Fort Chaplin Park Apartments


1209 kW

System Size


1,024 MT

of Carbon Emissions (Equivalent)



Tree Seedlings, Grown For 10 Years (Equivalent)



Year 1 Solar Savings + Revenue

Fort Chaplin Park Apartments, a 549-unit affordable apartment community, is a great example of how a solar roof lease can provide an additional stream of income to property owners while also providing electricity benefits to tenants. The apartment complex, which is comprised of 45 buildings, is located on 16.6 acres in Ward 7 of Washington, DC. Standard Communities completed a $33 million renovation of the property that included a 1.28 MW solar photovoltaic system and a LEED Silver 15,000 square foot Community Center. For its efforts, Standard Communities earned the annual Green Initiative Excellence Award from Multi Housing News in December of 2021.

The clean energy generated from the system is supplied to the grid as part of DC’s Solar For All program, which was launched by D.C. Department of Energy and Environment (DOEE) in 2017 and is currently operated by the DC Sustainable Energy Utility (DCSEU). All of the Fort Chaplin affordable housing complex units are automatically eligible for the program and can expect to see utility savings of 50% over the next 15 years.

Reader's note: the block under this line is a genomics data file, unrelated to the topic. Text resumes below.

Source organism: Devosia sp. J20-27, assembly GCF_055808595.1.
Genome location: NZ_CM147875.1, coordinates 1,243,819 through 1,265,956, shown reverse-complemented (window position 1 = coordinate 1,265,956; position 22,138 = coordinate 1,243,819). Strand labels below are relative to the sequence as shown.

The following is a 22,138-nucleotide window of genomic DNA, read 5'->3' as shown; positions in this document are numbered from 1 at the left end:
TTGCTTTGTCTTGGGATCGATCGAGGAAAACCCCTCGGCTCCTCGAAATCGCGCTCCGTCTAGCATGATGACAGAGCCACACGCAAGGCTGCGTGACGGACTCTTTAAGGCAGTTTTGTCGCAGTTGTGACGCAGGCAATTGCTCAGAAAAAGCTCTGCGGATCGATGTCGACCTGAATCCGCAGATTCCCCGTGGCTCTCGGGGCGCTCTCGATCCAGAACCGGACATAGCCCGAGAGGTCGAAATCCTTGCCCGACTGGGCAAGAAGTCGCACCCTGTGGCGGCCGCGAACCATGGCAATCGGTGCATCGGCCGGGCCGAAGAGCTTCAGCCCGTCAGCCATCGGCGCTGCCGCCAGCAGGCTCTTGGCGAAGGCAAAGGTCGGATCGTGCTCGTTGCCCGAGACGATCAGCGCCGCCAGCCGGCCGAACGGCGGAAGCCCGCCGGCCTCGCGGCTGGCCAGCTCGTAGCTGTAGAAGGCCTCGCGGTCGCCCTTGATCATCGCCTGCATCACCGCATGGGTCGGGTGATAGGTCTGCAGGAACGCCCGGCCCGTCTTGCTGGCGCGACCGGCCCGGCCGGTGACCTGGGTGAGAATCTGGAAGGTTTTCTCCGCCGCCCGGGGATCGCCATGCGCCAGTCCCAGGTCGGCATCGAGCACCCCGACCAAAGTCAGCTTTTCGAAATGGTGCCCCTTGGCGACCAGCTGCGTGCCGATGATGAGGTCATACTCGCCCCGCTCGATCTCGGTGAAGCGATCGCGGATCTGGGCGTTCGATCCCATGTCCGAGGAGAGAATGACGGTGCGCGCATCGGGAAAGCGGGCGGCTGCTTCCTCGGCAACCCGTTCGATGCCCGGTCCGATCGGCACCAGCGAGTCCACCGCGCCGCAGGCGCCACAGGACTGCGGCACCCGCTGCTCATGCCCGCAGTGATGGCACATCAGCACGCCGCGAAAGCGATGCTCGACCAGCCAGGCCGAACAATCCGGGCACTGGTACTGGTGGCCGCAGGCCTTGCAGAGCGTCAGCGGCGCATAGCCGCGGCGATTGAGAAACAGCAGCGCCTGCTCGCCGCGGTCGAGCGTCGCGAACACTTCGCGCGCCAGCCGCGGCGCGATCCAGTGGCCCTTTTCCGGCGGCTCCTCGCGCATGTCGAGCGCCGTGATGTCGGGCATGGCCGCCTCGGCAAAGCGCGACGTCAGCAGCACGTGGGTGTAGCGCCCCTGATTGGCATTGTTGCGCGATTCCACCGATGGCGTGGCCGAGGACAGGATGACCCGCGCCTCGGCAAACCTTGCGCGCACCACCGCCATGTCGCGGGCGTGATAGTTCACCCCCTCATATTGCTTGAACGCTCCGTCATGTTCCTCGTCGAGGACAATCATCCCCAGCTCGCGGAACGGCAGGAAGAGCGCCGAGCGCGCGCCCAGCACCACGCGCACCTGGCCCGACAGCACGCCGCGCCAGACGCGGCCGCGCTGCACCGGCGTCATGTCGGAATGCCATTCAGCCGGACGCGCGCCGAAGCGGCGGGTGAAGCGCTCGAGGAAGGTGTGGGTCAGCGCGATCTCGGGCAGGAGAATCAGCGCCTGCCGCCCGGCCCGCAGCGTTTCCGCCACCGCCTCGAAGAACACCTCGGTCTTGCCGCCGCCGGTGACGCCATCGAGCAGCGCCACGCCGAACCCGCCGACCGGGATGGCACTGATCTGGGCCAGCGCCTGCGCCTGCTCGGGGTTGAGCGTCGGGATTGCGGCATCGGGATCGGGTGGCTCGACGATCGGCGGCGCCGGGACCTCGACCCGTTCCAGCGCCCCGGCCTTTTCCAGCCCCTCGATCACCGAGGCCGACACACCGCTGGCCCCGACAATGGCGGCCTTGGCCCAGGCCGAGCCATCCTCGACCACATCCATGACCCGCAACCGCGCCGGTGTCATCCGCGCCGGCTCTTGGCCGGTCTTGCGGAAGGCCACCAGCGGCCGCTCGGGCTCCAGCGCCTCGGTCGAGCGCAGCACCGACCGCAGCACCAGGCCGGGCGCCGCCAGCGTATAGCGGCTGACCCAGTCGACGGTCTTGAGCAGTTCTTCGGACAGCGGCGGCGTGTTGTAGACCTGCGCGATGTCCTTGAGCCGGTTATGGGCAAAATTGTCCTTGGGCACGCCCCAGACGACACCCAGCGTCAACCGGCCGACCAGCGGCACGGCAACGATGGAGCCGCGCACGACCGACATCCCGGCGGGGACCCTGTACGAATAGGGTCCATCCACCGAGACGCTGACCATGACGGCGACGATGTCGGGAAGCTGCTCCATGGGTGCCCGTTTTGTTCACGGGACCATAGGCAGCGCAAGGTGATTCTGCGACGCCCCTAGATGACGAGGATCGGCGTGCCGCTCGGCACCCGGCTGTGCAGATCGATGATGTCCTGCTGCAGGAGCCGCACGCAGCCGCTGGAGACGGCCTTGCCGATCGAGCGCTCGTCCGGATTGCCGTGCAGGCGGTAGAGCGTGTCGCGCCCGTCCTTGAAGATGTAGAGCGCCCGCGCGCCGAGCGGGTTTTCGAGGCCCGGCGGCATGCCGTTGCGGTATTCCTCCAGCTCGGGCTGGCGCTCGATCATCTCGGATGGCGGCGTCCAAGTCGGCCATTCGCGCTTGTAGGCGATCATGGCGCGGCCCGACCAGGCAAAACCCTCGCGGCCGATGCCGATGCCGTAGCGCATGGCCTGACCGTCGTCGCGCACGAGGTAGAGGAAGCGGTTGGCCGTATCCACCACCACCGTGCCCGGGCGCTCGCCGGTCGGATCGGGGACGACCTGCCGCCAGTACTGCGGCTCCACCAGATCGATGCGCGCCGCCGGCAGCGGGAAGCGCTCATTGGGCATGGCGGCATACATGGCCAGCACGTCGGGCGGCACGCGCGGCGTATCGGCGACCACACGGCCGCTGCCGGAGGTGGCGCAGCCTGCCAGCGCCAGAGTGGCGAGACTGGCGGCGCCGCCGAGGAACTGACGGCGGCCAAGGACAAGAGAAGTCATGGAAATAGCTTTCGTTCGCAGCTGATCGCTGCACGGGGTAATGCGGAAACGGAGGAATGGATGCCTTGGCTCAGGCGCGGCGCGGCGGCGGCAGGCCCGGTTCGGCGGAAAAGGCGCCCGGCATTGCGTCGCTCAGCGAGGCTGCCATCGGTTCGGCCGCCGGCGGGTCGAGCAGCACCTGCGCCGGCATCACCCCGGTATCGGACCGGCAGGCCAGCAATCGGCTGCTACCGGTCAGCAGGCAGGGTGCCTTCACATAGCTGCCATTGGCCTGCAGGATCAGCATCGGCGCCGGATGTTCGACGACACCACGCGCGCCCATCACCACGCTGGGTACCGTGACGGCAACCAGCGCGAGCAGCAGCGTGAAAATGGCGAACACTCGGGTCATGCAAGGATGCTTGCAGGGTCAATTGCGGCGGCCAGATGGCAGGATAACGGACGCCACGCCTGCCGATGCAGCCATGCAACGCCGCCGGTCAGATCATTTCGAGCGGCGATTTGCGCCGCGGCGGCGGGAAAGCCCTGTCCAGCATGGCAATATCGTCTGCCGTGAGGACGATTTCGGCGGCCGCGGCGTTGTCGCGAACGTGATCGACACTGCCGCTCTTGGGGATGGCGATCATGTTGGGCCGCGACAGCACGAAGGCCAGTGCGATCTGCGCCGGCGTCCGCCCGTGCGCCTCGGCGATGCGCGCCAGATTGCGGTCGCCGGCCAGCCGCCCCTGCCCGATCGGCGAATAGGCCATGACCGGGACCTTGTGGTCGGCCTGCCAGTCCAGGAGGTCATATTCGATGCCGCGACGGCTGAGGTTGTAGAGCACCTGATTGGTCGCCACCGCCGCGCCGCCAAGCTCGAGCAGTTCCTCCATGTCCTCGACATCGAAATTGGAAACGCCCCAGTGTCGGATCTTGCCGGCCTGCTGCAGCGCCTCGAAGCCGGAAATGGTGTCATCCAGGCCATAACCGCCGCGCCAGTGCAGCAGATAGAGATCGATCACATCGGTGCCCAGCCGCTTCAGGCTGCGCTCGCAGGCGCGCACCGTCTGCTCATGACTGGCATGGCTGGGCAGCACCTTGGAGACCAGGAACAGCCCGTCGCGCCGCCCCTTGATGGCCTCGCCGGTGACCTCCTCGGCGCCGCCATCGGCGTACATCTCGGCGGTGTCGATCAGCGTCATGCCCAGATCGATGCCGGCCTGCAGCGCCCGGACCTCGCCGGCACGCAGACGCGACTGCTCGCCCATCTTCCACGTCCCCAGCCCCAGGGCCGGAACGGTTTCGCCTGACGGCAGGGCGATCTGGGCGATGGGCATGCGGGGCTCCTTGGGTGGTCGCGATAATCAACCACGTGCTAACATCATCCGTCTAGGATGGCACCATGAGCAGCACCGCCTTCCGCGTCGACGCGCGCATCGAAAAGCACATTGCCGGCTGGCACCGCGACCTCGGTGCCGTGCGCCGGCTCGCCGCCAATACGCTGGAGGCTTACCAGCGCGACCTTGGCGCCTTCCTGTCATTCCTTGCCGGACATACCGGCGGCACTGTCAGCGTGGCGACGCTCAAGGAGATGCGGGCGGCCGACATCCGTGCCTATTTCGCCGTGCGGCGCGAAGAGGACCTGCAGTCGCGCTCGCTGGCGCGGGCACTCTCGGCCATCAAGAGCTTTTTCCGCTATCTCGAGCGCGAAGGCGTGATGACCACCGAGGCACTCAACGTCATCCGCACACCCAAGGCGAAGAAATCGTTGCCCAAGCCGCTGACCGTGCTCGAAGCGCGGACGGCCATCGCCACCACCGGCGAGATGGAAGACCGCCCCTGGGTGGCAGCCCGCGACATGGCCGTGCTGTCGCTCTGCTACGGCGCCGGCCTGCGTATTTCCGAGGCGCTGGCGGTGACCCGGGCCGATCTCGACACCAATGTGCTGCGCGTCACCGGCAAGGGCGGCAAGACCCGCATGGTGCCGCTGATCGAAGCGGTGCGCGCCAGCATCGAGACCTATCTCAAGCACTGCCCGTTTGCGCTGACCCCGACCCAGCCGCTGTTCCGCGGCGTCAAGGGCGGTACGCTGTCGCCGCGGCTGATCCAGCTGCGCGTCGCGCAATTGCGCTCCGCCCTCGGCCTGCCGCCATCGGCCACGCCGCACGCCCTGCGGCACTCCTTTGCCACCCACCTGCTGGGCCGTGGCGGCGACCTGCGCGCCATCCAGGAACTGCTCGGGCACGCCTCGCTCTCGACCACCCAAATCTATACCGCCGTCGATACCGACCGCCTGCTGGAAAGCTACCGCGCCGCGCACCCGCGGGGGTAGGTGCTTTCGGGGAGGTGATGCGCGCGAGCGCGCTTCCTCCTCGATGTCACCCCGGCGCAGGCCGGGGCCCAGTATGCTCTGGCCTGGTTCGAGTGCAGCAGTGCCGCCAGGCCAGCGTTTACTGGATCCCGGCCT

“Standard takes a holistic approach to integrating sustainable practices into our transactions. The major sustainability upgrades completed at the Fort Chaplin benefit the residents and the community. We’re extremely proud of the impact that we’ve made,” said Scott Alter, Co-Founder and Principal of Standard Communities.

Over $2 million in energy savings will be provided to residents over the life of the system. In addition, Standard Communities will benefit from a sustainable stream of revenue – allowing them flexibility to pursue other opportunities.

Fort Chaplin Park has been praised by the District’s Mayor Muriel Bowser and D.C. Congresswoman Eleanor Holmes Norton for the expansion and preservation of affordability as a result of Standard’s investment in the community, which is now preserved as 100% affordable housing for at least the next 30 years.

The 1,209 kW system also generates approximately 1,445,000 kilowatt hours of electricity each year, which compared to fossil fuels, curbs the amount of carbon dioxide equivalent to burning nearly 6 railcars-worth of coal.

This project was co-developed with Save Solar and the Department of Energy and Environment as a part of Solar for All.